Sustainable Business Oregon: Palomar natural gas pipeline shelved

Sustainable Business Oregon
By Erik Siemers

A proposed 217-mile natural gas pipeline project in Oregon was shelved Thursday after demand for it waned.

Developers of the proposed Palomar Pipeline, a joint venture between Portland-based Northwest Natural Gas Co. and TransCanada Corp. of Calgary, Alta., withdrew their permit applications Wednesday with the Federal Energy Regulatory Commission.

Despite declarations of victory from the project’s opponents, a spokesman for Palomar said the pipeline project is far from dead.

David Dodson, a TransCanada employee serving as spokesman for the Palomar project, said the applications were withdrawn after potential customers said the economic recession has sapped demand for natural gas, downgrading what was an immediate need for a new pipeline.

“These projects are so expensive and take so long that you’re really got to have your commercial support before you get started,” Dodson said.

But once commercial demand returns, Dodson said TransCanda and NW Natural plan to refile their permit application, albeit for a shorter project.

Palomar started out as a 217-mile, 36-inch diameter pipeline stretching from TransCanada’s Gas Transmission Northwest Pipeline in central Oregon to a point on the Columbia River near Astoria, where it was to connect a proposed liquefied natural gas terminal called Bradwood Landing.

In May, Bradwood’s developer, Houston-based NorthernStar Natural Gas, filed for Chapter 7 bankruptcy protection, putting a permanent halt to the project.

NW Natural officials at the time said that if no LNG terminal were developed, they would press on with the roughly 120-mile eastern portion of Palomar, from Madras to Molalla, where it would connect to TransCanada’s pipeline.

Since then, a series of developments has fundamentally changed the design of the project. So Dodson said they decided to withdraw the permit with plans to refile a new one later.

When that happens is unclear, but Dodson said what’s certain is that any new permit will be for a shorter pipeline focused only on the eastern portion of the intial route.

Dodson said the project developers have reached agreements with the Confederated Tribes of Warm Springs to allow the pipeline on tribal lands, shortening its path by 10 miles and avoiding crossing the Deschutes River at a federally designated scenic area, as was proposed in the initial route.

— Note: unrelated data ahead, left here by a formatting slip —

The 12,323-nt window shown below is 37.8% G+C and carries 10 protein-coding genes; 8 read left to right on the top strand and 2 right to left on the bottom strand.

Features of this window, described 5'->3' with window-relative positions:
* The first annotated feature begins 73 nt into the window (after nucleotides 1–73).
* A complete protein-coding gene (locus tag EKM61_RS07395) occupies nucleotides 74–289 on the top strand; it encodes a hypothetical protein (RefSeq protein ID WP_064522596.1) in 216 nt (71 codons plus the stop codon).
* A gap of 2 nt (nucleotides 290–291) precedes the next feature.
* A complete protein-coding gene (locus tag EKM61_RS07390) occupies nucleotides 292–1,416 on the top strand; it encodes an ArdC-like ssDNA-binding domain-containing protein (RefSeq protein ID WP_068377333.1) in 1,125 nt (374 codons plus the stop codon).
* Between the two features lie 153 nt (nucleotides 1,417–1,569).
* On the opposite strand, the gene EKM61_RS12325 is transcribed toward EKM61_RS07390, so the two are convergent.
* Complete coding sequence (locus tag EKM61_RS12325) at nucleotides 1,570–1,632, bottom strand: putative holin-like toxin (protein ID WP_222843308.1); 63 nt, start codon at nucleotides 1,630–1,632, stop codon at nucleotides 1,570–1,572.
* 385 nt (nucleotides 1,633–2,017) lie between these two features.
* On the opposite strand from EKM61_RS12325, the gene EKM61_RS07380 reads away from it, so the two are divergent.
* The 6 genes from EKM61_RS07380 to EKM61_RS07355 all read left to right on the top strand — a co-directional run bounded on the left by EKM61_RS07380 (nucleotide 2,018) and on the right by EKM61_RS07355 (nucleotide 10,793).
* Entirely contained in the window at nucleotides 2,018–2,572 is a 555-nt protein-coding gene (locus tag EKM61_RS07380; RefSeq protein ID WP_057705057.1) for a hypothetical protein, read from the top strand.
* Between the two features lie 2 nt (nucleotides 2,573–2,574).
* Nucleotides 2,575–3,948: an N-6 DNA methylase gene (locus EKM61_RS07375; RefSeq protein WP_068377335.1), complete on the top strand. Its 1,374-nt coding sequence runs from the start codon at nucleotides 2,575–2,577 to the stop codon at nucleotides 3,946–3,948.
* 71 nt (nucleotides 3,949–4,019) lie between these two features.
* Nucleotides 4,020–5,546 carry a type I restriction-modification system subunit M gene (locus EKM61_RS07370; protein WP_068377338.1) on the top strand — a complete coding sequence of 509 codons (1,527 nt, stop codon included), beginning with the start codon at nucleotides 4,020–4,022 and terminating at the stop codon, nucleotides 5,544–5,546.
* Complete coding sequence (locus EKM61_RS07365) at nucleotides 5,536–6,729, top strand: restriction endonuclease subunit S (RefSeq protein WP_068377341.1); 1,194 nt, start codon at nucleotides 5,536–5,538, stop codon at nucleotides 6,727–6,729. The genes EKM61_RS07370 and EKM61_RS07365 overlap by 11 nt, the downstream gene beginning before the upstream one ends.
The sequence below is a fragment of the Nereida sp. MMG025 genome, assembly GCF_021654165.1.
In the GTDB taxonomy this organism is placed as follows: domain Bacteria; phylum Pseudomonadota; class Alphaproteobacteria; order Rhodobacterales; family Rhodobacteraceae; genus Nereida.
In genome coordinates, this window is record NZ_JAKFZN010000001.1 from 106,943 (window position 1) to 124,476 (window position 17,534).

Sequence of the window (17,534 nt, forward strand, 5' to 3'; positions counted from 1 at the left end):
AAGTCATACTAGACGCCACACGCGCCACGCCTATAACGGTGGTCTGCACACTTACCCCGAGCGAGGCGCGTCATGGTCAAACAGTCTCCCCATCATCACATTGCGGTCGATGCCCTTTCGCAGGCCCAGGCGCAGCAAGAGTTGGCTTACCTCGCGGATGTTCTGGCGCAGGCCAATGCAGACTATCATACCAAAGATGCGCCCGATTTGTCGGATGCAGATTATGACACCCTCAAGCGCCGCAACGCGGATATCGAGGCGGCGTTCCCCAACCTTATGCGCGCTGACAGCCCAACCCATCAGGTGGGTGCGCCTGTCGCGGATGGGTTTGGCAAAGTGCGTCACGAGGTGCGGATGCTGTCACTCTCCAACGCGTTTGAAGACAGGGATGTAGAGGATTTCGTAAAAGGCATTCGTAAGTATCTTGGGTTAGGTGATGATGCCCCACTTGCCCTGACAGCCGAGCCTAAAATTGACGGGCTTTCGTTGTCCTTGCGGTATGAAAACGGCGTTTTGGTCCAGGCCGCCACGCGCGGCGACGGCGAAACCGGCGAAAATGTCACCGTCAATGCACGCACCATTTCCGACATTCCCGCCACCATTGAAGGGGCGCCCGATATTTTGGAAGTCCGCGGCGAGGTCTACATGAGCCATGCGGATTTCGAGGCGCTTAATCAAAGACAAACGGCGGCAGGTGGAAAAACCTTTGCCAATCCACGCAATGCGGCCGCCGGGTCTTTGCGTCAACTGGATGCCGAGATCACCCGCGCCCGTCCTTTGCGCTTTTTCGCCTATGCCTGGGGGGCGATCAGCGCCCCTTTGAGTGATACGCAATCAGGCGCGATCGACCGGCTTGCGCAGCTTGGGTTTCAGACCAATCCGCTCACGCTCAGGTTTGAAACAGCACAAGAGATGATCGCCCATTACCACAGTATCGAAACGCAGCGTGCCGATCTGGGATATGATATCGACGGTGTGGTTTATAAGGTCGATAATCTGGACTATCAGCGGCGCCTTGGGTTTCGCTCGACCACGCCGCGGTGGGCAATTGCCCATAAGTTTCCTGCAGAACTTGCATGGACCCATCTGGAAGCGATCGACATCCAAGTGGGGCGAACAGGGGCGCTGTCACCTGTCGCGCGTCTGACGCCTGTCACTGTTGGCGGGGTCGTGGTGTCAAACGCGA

Regardless of the reasons for the permit withdrawal, opponents to the project celebrated the news.

“The withdrawal of the permit for the Palomar gas pipeline today is a huge victory for the people of Oregon,” Ivan Maluski, conservation director for the Oregon Chapter of the Sierra Club, said in a prepared statement.

Maluski said the LNG and pipeline projects posed a significant threat to farms, forests and rivers. The eastern portion of the pipeline threatened old growth forests as well as scenic river areas in the Mt. Hood National Forest.

“With renewed concern over the potential for large-scale earthquakes in our region in coming decades, Oregonians should continue to question proposals to build massive gas pipelines and LNG infrastructure that pose both environmental and public safety risks,” Maluski said.

Dodson, though, believes Oregon — with just a single pipeline serving the region west of the Cascades — will be faced with significant energy needs, making an additional pipeline a necessity.

“It’s just a fact that the Pacific Northwest will need more energy in the future,” Dodson said. “We think natural gas will get a share of that demand growth. If it gets any share, that means more pipeline.”